There is no denying the fact that Delhi is counted amongst the top polluted cities across the world. While as per the World Health Organization (WHO), Delhi charts on 11th in this list, it also tops the list of ten top most polluted cities in India.
The level of pollution in the national capital has been a major concern for WHO and NGT (National Green Tribunal) as it causes major health hazards in populates of the city. The main reason for the rising pollution levels in the capital of the country can be attributed to the smoke emitted by factories and vehicles, burning of fossil fuels and last but not the least, by the crop residue being burnt in the adjoining states.
In general, the months from March to May are attributed with wheat burning which is the time for the blowing of the northwesterly winds.
As Punjab and Haryana lie towards northwest or Delhi, these winds carry smoke and pollutant particles towards Delhi. Moreover, as the city is densely populated with not much vegetation, these pollutants get mixed with the already polluted city that aggravates the situation.
Though NGT has completely banned stubble burning, yet a massive increase in the number of crop fires in Delhi and adjoining states especially in Punjab and Haryana has been reported. NASA has recently revealed some pictures of enormous crop residue burning in Haryana and Punjab.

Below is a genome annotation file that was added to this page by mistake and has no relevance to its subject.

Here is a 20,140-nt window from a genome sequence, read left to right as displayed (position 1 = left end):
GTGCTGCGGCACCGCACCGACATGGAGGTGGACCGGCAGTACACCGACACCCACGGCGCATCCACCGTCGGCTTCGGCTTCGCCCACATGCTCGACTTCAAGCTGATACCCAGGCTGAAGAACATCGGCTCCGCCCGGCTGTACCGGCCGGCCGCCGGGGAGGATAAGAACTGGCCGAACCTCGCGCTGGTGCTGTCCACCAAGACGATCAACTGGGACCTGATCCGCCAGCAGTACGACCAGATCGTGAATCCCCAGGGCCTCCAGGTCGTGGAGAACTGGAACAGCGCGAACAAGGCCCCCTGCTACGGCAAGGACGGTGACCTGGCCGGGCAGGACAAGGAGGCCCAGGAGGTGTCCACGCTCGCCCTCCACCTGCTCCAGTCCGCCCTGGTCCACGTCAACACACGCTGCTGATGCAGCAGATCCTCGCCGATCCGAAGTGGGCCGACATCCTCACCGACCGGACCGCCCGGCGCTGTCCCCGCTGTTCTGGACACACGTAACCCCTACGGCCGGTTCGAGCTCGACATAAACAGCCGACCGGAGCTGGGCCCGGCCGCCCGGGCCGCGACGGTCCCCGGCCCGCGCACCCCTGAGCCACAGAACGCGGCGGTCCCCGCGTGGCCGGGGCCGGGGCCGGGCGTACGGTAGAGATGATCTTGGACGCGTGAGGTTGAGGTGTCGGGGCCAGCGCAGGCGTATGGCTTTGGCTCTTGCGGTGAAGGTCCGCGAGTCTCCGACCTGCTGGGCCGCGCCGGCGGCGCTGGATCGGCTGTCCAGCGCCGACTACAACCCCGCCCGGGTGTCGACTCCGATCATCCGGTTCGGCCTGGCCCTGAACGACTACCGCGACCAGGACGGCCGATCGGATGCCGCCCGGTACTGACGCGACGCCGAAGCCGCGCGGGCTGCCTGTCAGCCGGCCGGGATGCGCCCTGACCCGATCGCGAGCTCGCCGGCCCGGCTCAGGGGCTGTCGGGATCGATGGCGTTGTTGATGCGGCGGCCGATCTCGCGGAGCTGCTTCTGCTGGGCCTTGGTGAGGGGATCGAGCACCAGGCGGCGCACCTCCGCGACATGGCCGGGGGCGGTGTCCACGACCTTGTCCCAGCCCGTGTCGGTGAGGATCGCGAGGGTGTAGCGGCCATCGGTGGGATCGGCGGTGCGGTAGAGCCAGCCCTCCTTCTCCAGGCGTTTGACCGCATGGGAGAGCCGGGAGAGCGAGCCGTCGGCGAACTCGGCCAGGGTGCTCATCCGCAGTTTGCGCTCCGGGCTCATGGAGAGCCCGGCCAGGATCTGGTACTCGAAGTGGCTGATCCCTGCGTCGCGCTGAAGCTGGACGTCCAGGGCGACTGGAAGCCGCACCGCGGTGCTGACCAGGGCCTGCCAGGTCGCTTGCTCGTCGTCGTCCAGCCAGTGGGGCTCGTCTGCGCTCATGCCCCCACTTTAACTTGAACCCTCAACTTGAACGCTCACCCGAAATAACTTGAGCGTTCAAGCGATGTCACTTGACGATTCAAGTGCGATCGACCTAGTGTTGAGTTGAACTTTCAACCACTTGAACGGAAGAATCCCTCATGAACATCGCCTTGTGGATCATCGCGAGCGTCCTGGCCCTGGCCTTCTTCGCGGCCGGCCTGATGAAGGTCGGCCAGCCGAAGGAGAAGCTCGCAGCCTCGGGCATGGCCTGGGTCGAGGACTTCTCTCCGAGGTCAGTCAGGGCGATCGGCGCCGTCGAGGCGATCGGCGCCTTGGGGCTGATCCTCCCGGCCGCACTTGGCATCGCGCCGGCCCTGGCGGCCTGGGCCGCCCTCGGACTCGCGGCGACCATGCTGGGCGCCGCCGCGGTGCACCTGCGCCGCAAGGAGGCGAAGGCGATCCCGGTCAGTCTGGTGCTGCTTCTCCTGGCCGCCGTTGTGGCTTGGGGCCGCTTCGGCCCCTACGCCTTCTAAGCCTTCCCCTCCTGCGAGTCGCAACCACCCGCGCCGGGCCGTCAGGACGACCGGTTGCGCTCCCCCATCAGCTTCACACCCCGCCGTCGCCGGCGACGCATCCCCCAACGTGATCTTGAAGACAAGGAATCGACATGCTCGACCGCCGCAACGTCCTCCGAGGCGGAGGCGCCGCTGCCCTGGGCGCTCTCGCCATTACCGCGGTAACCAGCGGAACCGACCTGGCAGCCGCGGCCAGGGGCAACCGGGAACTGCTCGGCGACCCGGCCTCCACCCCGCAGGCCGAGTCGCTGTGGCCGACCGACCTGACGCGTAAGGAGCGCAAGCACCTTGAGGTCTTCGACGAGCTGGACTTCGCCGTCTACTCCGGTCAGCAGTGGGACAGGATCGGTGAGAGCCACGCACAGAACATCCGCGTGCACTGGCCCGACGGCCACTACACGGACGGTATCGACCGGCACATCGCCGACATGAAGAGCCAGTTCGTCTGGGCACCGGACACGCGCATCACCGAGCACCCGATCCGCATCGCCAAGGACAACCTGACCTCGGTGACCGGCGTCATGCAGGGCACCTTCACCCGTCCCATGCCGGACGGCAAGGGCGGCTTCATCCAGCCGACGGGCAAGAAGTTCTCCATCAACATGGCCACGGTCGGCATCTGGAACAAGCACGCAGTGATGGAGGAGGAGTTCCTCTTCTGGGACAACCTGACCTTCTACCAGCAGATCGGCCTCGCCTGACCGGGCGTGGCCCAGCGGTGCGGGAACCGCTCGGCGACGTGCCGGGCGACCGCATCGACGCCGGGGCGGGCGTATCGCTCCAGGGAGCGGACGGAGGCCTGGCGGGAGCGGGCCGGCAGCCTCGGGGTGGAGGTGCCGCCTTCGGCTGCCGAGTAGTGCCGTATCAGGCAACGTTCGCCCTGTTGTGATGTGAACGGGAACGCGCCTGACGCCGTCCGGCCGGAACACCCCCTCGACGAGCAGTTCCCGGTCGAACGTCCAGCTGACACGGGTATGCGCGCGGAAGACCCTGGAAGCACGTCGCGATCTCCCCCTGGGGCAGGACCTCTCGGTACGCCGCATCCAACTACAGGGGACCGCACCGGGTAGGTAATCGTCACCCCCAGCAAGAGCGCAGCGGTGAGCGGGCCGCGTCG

NASA’s Fire Mapper has exposed a few images that show a massive upsurge in the number of fires that out broke between April 25 and May 3. You can check the crop burning images revealed by NASA here:
CROP RESIDUE BURNING AS ON APRIL 25
CROP RESIDUE BURNING AS ON APRIL 26
CROP RESIDUE BURNING AS ON APRIL 27
CROP RESIDUE BURNING AS ON APRIL 28
CROP RESIDUE BURNING AS ON APRIL 29
CROP RESIDUE BURNING AS ON APRIL 30
CROP RESIDUE BURNING AS ON MAY 1
CROP RESIDUE BURNING AS ON MAY 2
CROP RESIDUE BURNING AS ON MAY 3
In all the images above, the red spots are the crop burning in the particular region.
Image Credit: NASA
Any information taken from here should be credited to skymetweather.com